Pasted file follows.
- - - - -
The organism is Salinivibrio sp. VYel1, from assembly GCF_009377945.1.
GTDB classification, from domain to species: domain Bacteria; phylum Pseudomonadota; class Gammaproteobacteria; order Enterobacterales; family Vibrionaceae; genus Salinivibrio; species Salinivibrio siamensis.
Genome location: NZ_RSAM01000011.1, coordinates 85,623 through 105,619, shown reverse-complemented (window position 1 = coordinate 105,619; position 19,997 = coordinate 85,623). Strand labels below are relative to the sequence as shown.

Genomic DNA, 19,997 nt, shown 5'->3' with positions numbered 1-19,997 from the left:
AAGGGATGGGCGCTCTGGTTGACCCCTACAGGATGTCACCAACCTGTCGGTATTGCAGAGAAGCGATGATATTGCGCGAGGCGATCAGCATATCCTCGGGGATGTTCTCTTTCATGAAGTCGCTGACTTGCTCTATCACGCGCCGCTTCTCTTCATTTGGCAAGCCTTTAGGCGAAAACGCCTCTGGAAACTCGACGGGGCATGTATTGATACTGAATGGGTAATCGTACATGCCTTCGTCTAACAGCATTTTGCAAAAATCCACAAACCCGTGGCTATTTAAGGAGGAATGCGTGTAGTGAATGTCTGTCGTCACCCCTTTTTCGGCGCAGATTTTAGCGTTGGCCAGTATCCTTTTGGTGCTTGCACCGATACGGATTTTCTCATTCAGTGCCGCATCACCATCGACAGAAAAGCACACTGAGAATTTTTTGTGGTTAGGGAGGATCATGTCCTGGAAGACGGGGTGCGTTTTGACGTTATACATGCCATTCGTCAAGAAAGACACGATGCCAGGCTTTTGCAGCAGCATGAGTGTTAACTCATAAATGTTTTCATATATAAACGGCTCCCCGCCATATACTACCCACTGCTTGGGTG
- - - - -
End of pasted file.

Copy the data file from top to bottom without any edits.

The organism is Salinivibrio sp. VYel1, from assembly GCF_009377945.1.
GTDB classification, from domain to species: domain Bacteria; phylum Pseudomonadota; class Gammaproteobacteria; order Enterobacterales; family Vibrionaceae; genus Salinivibrio; species Salinivibrio siamensis.
Genome location: NZ_RSAM01000011.1, coordinates 85,623 through 105,619, shown reverse-complemented (window position 1 = coordinate 105,619; position 19,997 = coordinate 85,623). Strand labels below are relative to the sequence as shown.

Genomic DNA, 19,997 nt, shown 5'->3' with positions numbered 1-19,997 from the left:
AAGGGATGGGCGCTCTGGTTGACCCCTACAGGATGTCACCAACCTGTCGGTATTGCAGAGAAGCGATGATATTGCGCGAGGCGATCAGCATATCCTCGGGGATGTTCTCTTTCATGAAGTCGCTGACTTGCTCTATCACGCGCCGCTTCTCTTCATTTGGCAAGCCTTTAGGCGAAAACGCCTCTGGAAACTCGACGGGGCATGTATTGATACTGAATGGGTAATCGTACATGCCTTCGTCTAACAGCATTTTGCAAAAATCCACAAACCCGTGGCTATTTAAGGAGGAATGCGTGTAGTGAATGTCTGTCGTCACCCCTTTTTCGGCGCAGATTTTAGCGTTGGCCAGTATCCTTTTGGTGCTTGCACCGATACGGATTTTCTCATTCAGTGCCGCATCACCATCGACAGAAAAGCACACTGAGAATTTTTTGTGGTTAGGGAGGATCATGTCCTGGAAGACGGGGTGCGTTTTGACGTTATACATGCCATTCGTCAAGAAAGACACGATGCCAGGCTTTTGCAGCAGCATGAGTGTTAACTCATAAATGTTTTCATATATAAACGGCTCCCCGCCATATACTACCCACTGCTTGGGTG